I am disappointed that Mayor Greg Fischer’s budget, as recently enacted by the Metro Council, has reduced Louisville’s appropriation to the Quality and Charity Care Trust Agreement (“QCCT”) by approximately $2.6 million for the upcoming fiscal year. The city’s actions will now result in a total cut of $5.2 million to the program, through which the city and state partner to provide indigent medical care at the University of Louisville Medical Center.
Funding the QCCT was a focal point of budget negotiations during this year’s General Assembly, as it has been now for several budget cycles. I have consistently supported the proposition that the state and city fully fund their respective obligations to the QCCT, but I have found that when the city fails to do its part, it becomes difficult to argue that the state should continue to fully fund the trust under its own obligations.
The commonwealth has consistently met its contractual funding duties under the trust agreement through successive gubernatorial administrations and General Assemblies. To avoid an up-front reduction in state funding to the program, the House and Senate this year agreed to language that would require a dollar-for-dollar decrease in the state appropriation only if the city did not fund the trust at its own contracted-for amount, around $9.6 million. We gave the city a chance to meet its obligation and affirm its commitment to being a “compassionate city.” Instead, the city has reduced its appropriation to $7 million, cutting its support for the program by 27 percent. The end result is a dollar-for-dollar state cut equal to the amount by which the city has reduced its appropriation, for a total of $5.2 million.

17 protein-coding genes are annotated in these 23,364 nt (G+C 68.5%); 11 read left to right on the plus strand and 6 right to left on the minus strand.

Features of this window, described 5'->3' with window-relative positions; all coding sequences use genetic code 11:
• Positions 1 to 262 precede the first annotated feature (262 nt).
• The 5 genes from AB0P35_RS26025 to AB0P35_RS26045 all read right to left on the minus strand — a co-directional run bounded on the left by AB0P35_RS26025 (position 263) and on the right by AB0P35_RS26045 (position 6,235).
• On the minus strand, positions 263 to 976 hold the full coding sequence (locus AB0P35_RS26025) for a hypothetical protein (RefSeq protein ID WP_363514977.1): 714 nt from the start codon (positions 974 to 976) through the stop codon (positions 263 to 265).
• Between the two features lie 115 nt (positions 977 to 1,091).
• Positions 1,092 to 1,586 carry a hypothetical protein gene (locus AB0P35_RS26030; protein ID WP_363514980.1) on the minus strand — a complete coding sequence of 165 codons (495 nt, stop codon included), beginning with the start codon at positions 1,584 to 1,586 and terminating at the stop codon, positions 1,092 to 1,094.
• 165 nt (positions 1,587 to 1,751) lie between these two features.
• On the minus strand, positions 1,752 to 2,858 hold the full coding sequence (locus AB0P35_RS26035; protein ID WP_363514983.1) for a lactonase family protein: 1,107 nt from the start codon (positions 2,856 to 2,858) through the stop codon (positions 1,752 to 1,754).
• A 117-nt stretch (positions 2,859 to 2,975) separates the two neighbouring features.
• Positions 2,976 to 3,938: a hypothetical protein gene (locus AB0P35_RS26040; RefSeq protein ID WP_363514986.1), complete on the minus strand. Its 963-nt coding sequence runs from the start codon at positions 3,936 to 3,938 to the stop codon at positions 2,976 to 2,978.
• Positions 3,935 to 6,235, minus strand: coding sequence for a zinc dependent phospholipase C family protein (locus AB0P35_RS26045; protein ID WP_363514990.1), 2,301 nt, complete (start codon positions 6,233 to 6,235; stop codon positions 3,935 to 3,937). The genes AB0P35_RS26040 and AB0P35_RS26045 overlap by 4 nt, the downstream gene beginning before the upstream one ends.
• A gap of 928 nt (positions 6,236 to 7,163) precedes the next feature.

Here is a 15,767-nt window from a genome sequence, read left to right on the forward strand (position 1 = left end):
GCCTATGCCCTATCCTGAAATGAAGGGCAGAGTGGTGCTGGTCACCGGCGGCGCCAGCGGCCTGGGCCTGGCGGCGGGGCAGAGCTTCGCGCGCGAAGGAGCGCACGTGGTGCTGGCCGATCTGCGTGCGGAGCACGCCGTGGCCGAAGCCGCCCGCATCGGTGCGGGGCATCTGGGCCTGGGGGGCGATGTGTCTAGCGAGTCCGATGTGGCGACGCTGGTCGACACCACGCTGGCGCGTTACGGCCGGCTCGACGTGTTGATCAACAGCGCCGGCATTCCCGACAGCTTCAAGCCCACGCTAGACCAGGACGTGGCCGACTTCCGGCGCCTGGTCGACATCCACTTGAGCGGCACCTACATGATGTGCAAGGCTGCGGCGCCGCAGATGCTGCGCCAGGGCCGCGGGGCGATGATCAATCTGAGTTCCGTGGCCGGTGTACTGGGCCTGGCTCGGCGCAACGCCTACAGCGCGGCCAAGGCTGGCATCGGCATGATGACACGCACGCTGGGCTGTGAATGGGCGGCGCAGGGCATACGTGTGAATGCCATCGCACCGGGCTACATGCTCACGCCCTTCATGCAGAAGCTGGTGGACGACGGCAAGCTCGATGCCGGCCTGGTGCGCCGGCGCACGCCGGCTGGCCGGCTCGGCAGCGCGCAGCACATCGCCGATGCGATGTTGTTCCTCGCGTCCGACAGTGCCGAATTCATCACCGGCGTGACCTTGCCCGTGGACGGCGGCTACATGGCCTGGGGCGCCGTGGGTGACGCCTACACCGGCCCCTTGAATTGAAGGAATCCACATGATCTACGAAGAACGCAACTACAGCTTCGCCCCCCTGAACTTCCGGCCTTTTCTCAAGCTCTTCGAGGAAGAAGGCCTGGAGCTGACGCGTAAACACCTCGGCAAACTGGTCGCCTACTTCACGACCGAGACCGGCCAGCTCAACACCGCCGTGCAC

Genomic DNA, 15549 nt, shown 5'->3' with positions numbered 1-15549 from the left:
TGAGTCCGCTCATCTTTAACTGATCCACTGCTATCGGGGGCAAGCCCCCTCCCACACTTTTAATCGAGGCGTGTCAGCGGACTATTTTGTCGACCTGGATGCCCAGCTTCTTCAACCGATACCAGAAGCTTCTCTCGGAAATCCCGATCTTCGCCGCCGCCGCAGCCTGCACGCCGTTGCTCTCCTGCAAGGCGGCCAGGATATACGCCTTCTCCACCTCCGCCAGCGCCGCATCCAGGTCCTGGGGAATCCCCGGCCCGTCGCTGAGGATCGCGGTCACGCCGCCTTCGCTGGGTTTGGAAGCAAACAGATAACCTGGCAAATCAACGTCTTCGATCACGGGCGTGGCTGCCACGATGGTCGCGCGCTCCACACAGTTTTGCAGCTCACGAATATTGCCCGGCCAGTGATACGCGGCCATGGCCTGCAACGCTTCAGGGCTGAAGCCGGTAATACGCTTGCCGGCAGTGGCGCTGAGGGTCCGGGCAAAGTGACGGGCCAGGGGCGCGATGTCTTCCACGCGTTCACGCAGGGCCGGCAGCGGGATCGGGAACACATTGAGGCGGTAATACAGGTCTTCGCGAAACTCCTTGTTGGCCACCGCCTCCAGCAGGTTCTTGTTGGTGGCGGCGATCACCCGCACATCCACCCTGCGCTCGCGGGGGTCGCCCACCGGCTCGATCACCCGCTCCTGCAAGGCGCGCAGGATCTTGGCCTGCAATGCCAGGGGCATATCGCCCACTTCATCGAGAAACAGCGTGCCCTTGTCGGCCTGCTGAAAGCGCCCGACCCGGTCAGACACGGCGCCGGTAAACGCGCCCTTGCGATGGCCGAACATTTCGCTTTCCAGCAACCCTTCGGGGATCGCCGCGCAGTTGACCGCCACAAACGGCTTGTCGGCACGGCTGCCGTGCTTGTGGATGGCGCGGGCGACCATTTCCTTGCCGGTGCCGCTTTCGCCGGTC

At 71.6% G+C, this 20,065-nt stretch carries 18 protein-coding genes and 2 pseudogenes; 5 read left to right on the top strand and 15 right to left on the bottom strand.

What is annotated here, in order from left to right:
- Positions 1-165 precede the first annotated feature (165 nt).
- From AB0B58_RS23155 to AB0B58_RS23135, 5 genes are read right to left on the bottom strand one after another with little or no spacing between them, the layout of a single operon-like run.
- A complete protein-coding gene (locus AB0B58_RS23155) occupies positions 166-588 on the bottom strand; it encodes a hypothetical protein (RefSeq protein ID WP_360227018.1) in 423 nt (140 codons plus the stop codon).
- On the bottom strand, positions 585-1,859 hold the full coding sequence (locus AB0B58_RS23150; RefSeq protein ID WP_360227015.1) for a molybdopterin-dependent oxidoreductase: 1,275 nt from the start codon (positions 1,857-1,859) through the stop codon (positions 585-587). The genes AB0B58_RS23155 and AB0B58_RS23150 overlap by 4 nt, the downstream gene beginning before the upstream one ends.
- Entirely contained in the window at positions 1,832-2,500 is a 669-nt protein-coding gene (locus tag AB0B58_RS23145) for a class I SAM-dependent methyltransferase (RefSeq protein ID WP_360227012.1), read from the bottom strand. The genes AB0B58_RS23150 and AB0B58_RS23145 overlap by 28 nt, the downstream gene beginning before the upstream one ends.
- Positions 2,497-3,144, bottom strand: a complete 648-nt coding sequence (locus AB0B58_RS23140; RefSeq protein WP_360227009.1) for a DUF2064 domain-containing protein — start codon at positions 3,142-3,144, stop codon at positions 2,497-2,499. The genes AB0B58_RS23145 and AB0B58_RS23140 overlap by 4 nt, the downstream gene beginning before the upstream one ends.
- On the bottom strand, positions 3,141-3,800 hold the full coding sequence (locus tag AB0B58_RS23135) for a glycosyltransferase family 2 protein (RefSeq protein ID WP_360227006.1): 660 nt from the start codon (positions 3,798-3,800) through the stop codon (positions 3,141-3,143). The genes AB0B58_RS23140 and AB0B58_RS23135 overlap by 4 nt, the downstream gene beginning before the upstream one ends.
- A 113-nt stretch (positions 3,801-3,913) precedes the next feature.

This reduction will have dire consequences for the substantial numbers of working poor people who receive care under the trust. One-third of the population served by the QCCT is employed, pays taxes and contributes to the community. They simply lack health insurance.
This 27 percent cut is much more significant than the budget reductions other city agencies have borne. If our community genuinely aspires to be a “compassionate city,” we have to do much better than severely cutting health care to the working poor. I would suggest that all city policymakers rethink the current position on the QCCT and commit to restoring funding as the city moves forward into the next budget year.
The Mayor’s budget does not have to be the last word on this subject. The city will have opportunities throughout the next year to match its feel-good slogans with actual practice, and I suggest it do so.
Representative Larry Clark
Speaker Pro Tem
Kentucky House of Representatives